Marx saw more than a dozen members quit her gym shortly after Chronicle columns by Jon Carroll and Ruth Rosen tied founder Gary Heavin to "the most militant anti-abortion groups in the country." Shortly thereafter, the Chronicle ran a lengthy correction conceding that the Curves founder hadn't in fact given any cash to loony right-wing fetus-wavers, although he had donated to a Texas group encouraging adoption as an alternative to abortion. In a story on the issue that appeared on Salon in May, the director of the Central Texas branch of Planned Parenthood was quoted as saying she felt a lot of "misinformation" had been spread about Heavin's donations, and pointed out that he also gave a lot of dough to a health clinic that treats indigent and uninsured patients.
Although franchisee Marx, who calls herself pro-choice, has done as much as she can to combat the "misinformation" by talking to her members, she says her business has suffered. In a recent letter to loyal customers, she wrote: "[W]e were heavily hit by this. ... Buddy referrals at Rockridge have dropped to zero almost. Our appointments are down."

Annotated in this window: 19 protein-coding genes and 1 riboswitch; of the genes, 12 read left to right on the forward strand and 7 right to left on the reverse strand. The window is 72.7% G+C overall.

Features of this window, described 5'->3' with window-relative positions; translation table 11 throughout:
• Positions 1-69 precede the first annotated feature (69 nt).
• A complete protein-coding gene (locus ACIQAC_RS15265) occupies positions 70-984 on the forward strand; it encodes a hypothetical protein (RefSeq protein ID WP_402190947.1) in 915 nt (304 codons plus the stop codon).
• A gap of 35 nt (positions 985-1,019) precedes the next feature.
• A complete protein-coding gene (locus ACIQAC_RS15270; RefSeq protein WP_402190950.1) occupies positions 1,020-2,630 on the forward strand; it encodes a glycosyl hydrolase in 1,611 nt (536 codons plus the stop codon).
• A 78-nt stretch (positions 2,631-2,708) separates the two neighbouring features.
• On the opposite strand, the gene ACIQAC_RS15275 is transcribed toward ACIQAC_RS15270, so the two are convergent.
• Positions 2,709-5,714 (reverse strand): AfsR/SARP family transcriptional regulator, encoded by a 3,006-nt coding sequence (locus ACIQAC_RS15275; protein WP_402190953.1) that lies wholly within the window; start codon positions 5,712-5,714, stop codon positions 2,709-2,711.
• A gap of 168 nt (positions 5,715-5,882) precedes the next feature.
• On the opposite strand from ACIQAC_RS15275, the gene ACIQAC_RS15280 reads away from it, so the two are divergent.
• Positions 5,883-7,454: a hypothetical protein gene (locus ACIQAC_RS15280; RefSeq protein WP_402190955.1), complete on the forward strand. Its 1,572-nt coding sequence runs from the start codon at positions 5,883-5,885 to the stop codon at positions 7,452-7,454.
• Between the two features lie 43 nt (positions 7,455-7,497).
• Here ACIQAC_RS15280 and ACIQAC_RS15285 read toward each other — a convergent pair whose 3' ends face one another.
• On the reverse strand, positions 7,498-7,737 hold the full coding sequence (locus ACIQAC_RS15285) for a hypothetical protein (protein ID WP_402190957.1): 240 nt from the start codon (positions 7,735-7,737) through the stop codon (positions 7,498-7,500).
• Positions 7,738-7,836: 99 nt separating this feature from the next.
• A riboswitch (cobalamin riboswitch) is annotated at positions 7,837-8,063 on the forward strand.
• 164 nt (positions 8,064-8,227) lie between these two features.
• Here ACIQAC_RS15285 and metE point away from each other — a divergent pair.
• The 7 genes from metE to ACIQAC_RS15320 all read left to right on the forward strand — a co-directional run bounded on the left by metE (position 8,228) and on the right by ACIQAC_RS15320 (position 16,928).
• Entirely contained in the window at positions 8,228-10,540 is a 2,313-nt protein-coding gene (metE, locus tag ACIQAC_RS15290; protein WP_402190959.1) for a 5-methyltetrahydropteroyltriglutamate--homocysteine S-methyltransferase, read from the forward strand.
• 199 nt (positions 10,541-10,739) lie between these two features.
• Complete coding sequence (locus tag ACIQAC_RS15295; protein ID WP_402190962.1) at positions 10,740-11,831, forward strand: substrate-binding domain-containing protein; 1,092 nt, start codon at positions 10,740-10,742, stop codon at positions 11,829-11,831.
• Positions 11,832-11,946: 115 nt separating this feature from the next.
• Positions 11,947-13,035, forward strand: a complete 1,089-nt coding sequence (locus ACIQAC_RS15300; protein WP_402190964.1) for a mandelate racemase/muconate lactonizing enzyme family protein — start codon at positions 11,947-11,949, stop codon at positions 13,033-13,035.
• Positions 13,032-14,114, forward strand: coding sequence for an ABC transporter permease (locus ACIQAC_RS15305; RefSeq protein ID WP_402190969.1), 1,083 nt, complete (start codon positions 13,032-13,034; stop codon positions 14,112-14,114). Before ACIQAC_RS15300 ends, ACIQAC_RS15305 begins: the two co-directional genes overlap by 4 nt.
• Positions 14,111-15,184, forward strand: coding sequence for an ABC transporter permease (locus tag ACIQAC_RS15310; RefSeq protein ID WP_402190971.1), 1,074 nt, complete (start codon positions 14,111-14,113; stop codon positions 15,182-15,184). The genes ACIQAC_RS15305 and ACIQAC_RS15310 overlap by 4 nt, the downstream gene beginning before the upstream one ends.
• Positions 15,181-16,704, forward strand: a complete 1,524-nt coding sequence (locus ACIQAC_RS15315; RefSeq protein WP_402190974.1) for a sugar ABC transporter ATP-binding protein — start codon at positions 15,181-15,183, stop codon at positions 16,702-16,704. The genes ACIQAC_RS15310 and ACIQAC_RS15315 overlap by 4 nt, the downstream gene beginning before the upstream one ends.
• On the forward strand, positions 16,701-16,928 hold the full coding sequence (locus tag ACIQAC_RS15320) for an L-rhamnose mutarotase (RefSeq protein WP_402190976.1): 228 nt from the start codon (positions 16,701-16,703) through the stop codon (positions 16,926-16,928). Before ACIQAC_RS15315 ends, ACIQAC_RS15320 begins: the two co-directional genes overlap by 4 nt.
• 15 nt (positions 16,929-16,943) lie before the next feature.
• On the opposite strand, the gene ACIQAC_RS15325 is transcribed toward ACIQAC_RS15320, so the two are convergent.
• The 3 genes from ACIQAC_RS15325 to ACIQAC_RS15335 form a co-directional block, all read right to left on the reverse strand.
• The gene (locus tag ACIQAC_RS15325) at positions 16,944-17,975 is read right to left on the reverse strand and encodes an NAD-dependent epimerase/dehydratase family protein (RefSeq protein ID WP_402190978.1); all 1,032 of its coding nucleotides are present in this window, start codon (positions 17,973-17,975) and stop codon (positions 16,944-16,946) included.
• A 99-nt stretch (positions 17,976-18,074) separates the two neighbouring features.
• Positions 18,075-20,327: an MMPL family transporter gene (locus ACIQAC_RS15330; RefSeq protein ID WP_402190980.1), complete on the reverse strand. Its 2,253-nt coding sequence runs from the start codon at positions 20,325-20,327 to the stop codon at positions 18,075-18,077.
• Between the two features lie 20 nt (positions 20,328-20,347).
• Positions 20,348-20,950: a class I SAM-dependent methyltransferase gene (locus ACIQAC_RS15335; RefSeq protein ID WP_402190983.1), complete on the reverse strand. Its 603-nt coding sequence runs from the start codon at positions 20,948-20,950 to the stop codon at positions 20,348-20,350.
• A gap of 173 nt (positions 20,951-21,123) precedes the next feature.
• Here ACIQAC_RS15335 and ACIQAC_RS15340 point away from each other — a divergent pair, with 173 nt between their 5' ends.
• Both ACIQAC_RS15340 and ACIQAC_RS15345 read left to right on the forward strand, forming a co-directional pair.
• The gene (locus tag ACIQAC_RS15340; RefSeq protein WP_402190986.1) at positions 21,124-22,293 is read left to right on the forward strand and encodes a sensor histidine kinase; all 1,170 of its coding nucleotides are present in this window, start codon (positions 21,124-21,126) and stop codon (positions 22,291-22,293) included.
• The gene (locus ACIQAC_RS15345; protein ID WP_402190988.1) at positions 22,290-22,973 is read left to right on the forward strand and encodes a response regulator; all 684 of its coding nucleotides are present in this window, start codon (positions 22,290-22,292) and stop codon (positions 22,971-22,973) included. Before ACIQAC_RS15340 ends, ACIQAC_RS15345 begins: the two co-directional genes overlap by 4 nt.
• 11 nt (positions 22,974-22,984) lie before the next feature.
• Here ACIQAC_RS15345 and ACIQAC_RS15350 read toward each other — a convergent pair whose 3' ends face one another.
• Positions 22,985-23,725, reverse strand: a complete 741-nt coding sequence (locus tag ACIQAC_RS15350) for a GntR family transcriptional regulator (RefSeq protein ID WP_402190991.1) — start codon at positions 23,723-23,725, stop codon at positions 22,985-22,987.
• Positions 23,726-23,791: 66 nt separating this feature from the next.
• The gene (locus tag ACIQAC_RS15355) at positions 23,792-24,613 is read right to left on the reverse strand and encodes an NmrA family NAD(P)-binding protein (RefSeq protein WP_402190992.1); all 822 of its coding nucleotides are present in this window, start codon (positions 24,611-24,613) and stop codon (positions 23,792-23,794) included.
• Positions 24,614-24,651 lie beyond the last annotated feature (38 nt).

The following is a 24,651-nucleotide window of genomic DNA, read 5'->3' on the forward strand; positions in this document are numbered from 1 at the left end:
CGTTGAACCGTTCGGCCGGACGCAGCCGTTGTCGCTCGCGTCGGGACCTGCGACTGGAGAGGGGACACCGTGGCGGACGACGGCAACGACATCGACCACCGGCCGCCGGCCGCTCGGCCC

SAP Suckers Sequel
Loyal Feeders may recall this column's detailing of Richmond's $4.5 million software boondoggle, and the city's allegedly unworkable SAP system that forced budgetary number-crunchers to perform their work by hand and abacus ("System Failure," 6/6). This past week, Feeder caught a peek at a news story from The News Tribune of Tacoma. The Washington city spent $51 million to implement SAP's software up there, but also is running into trouble: "Tacoma officials are eager to start work on a two-year budget, but they are struggling to get their new $51 million computer system to cough up key numbers -- starting with how much money to spend."
Some Richmond readers got a chuckle out of Feeder's original SAP item, which noted how former City Manager Isiah Turner had promoted his city's flawed system to other public agencies. While Turner was touting the hypercomplicated system using industry jargon, he had a reputation around City Hall as knowing little about computers. One of the city's designated SAP "super-users" said Turner's computer knowledge amounted to "turning it on and turning it off." Former IT director Mark Hamilton, who left the city shortly after the system was purchased four years ago, concurred that Turner had limited tech skills. "As I recall," he says, "he didn't know the difference between a data warehouse and a feed lot." Okay, not bad. But how about this: He didn't know the difference between a server farm and a dairy farm.